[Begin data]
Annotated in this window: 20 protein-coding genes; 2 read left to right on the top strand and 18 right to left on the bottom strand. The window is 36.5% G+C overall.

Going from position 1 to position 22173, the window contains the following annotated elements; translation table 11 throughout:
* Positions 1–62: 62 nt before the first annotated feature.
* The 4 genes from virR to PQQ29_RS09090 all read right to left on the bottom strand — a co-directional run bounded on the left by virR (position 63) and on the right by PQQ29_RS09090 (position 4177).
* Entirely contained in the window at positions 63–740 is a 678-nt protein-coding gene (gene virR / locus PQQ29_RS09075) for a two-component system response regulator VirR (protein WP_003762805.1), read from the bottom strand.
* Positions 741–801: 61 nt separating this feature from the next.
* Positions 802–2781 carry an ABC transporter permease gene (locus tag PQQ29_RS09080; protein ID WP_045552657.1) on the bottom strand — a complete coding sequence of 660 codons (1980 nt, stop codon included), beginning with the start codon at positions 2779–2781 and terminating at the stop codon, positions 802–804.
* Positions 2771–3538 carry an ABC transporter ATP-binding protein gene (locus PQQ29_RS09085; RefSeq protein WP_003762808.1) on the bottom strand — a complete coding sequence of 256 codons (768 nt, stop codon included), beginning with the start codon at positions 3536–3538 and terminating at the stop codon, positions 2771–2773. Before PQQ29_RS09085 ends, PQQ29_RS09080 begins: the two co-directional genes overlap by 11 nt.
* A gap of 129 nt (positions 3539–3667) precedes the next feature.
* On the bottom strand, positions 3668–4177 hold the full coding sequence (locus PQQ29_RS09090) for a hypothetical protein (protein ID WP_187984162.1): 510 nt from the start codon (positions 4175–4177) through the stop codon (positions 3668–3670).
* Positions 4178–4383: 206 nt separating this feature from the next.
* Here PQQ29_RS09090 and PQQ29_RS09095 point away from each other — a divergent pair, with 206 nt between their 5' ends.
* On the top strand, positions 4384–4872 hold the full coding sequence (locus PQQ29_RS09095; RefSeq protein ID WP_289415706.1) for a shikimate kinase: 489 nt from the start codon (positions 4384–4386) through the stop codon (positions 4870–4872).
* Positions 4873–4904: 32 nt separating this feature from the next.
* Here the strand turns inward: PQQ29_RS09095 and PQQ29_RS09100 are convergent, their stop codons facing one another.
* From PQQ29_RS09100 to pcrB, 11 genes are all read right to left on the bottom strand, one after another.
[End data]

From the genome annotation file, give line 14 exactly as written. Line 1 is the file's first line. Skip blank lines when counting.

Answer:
* Positions 4873–4904: 32 nt separating this feature from the next.